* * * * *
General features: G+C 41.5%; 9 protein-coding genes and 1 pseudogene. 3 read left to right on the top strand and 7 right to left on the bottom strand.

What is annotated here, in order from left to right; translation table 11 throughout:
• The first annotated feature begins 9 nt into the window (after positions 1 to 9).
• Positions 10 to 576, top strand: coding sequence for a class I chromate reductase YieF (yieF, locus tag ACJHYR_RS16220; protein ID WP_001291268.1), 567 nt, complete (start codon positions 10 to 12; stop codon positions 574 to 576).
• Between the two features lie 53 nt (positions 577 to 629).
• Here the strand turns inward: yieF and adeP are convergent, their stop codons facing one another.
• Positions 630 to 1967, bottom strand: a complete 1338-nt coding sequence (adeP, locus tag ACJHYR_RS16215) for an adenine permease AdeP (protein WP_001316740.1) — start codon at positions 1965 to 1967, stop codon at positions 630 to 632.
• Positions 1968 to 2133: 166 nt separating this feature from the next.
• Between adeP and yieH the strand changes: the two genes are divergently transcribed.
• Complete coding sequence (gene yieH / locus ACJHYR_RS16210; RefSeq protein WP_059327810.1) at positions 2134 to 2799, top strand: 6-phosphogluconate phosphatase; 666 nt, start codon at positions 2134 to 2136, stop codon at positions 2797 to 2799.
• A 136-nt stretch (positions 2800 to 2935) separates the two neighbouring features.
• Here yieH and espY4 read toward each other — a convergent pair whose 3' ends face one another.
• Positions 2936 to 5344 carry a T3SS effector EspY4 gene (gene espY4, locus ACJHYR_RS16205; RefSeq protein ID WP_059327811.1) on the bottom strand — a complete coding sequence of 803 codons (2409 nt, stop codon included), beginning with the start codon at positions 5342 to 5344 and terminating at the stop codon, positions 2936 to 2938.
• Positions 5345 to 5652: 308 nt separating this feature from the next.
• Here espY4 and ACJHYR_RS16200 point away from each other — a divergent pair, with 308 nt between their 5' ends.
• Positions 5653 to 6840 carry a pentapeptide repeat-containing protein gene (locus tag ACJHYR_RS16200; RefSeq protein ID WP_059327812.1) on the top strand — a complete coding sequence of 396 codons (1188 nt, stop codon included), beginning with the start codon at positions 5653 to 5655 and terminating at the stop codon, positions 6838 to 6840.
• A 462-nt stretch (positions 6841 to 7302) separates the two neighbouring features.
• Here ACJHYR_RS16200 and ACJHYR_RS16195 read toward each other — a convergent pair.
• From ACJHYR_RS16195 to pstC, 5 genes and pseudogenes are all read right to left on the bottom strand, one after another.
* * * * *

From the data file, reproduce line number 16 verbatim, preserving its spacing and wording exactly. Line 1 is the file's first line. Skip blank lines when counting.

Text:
• Positions 5653 to 6840 carry a pentapeptide repeat-containing protein gene (locus tag ACJHYR_RS16200; RefSeq protein ID WP_059327812.1) on the top strand — a complete coding sequence of 396 codons (1188 nt, stop codon included), beginning with the start codon at positions 5653 to 5655 and terminating at the stop codon, positions 6838 to 6840.